The technology industry, by sequestering itself from the community it inhabits, has transformed the Bay Area without being changed by it—in a sense, without getting its hands dirty… Technology can be an answer to incompetence and inefficiency. But it has little to say about larger issues of justice and fairness, unless you think that political problems are bugs that can be fixed by engineering rather than fundamental conflicts of interest and value.How the Tech Industry Is Quietly Changing the Face of American Cities (quote from The New Yorker)
Each tube could carry between 400 and 600 letters and traveled at 30-35 miles per hour. In its full glory, the pneumatic tubes covered a 27-mile route, connecting 23 post offices…. 95,000 letters were moved daily [and] it took 4 minutes to get from the General Post Office to Grand Central using a transverse tube that cut across Manhattan.
Scientific American reports that New York City’s public awareness posters that show how many miles a person has to walk to burn off the calories in a 20oz soda can persuade people to make healthier decisions. Seeing calories is one thing, but translating that into exercise provides a whole new level of understanding.
New York City Transit (NYC Transit) is viewed as the world’s most expansive subway system due to its 468 subway stations, the most of any transit system in the world. It is also one of the world’s busiest subways, transporting 1.6 billion passengers annually. While the system emits 2 million tons of greenhouse gases each year, it prevents approximately 17 million tons of greenhouse gases annually, ‘making it one of the biggest sources of greenhouse gas avoidance in the United States.’World’s Most Energy-Efficient Subway Systems (via Smarter Cities)
By far the bulk of the activity in the last eight years or so has happened in San Francisco. Facebook’s location on the Peninsula has been an outlier. The rest of the large companies are old Valley names like Intel, Cisco, Yahoo, and even wonkier names you wouldn’t recognize.New York isn’t the next Silicon Valley, and San Francisco isn’t the new Manhattan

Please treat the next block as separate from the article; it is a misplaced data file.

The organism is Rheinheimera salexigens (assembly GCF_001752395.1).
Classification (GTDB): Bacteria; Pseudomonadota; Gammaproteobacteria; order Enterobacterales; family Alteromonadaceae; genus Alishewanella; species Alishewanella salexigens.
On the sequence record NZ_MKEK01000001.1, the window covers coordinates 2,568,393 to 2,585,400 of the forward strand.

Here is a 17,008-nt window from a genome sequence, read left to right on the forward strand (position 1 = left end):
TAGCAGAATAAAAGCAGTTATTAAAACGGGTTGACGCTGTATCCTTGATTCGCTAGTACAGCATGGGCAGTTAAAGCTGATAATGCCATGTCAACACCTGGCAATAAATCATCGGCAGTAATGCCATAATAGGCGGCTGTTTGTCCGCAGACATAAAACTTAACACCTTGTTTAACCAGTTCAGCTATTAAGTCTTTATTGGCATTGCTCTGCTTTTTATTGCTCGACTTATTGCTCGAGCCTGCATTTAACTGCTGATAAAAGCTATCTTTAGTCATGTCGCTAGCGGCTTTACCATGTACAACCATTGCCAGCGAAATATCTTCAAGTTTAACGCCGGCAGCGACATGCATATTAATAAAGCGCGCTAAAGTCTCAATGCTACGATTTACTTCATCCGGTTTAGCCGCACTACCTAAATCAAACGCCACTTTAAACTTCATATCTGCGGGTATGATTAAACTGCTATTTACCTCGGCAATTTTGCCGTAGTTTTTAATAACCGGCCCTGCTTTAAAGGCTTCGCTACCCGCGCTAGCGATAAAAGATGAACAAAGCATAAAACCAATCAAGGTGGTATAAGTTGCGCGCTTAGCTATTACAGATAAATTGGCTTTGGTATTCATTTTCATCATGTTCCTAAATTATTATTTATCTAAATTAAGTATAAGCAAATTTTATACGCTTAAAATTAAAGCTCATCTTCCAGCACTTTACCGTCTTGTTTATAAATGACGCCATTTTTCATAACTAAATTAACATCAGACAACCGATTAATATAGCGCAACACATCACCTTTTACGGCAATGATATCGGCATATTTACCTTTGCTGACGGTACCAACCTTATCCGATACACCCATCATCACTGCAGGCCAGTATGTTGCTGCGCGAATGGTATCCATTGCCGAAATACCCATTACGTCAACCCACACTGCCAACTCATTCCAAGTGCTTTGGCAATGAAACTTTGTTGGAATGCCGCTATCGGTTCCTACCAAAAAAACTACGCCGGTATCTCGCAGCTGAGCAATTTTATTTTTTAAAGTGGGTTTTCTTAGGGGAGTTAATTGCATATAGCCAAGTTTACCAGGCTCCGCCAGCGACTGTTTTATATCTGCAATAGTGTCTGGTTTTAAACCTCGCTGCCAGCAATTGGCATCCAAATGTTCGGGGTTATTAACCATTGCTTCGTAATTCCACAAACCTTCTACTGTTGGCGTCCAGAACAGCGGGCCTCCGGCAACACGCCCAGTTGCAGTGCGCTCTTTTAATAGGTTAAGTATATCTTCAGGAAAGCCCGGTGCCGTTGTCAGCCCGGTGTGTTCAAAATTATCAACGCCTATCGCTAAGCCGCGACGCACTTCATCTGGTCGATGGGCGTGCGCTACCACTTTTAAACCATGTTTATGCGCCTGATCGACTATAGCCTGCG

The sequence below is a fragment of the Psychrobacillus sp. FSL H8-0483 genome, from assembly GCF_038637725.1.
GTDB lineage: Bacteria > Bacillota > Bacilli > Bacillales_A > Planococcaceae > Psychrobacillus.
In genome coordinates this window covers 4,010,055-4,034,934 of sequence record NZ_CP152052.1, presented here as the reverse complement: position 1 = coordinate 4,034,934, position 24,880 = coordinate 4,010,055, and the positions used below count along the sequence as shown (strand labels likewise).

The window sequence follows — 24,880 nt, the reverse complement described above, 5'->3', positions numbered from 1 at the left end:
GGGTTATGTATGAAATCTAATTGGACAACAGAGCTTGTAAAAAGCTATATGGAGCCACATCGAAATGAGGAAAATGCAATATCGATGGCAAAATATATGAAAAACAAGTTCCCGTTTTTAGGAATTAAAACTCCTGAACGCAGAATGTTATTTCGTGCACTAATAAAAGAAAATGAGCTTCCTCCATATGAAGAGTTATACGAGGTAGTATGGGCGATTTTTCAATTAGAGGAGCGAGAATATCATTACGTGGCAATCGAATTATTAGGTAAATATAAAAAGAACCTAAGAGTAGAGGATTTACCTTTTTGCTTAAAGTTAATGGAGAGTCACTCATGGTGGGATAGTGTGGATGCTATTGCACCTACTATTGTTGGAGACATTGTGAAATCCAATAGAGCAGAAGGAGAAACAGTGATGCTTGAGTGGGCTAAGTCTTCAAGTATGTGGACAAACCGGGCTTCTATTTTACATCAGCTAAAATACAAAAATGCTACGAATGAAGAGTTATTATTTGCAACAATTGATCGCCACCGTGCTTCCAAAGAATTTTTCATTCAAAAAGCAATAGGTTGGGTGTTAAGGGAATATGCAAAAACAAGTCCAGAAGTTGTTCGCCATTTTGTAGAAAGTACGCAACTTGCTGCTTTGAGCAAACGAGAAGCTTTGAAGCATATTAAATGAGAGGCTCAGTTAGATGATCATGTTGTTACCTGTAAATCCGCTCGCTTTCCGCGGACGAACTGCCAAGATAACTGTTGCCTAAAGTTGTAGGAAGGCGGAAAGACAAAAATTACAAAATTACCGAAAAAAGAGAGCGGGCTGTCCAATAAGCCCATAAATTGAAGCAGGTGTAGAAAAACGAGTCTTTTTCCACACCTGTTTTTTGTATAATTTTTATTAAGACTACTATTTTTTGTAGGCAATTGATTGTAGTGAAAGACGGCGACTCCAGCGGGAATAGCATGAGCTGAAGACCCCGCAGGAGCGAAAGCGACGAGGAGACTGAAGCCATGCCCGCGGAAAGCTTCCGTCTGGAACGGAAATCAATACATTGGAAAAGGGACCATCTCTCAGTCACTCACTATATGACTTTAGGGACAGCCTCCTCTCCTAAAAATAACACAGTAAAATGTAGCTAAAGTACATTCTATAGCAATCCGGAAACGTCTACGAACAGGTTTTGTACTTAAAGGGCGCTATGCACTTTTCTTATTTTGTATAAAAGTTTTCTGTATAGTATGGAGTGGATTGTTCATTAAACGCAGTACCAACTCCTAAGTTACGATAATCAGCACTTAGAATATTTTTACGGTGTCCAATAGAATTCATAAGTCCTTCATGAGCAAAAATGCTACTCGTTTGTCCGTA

This shift to the North is precisely what’s caused the handwringing over whether we should embrace our inner Manhattan. As the city government works to keep companies like Salesforce and Twitter and Zynga in “the city” — for the first time in Valley history — no one knows where on earth the employees are going to live. We’re already north of 90 percent occupancy.
Meanwhile, take a look at those companies in the Peninsula and South Bay. They aren’t located in high-rises either. They are large, sprawling campuses with their own parks and gyms and car washes and convenience stores. They are in no way hubs of any budding urban ecosystem. They are self-contained, gated (via scannable badges) fiefdoms that have more in common with old coal mining towns of yore than the headquarters of say, Conde Nast or a Wall Street mega-bank.
Google teams up with New York City to offer free Wi-Fi in Chelsea neighborhood - Ben Popper via Verge
Google has teamed up with city government and the Chelsea Improvement Project, a local New York City non-profit, to provide free Wi-Fi to the hundreds of thousands of residents and tourists who travel through this lower Manhattan neighborhood each year. Chelsea is best known as a chic district, home to Google’s major NYC offices, the Apple store, and numerous high-end shops, but also contains a large number of low-income housing projects and public schools.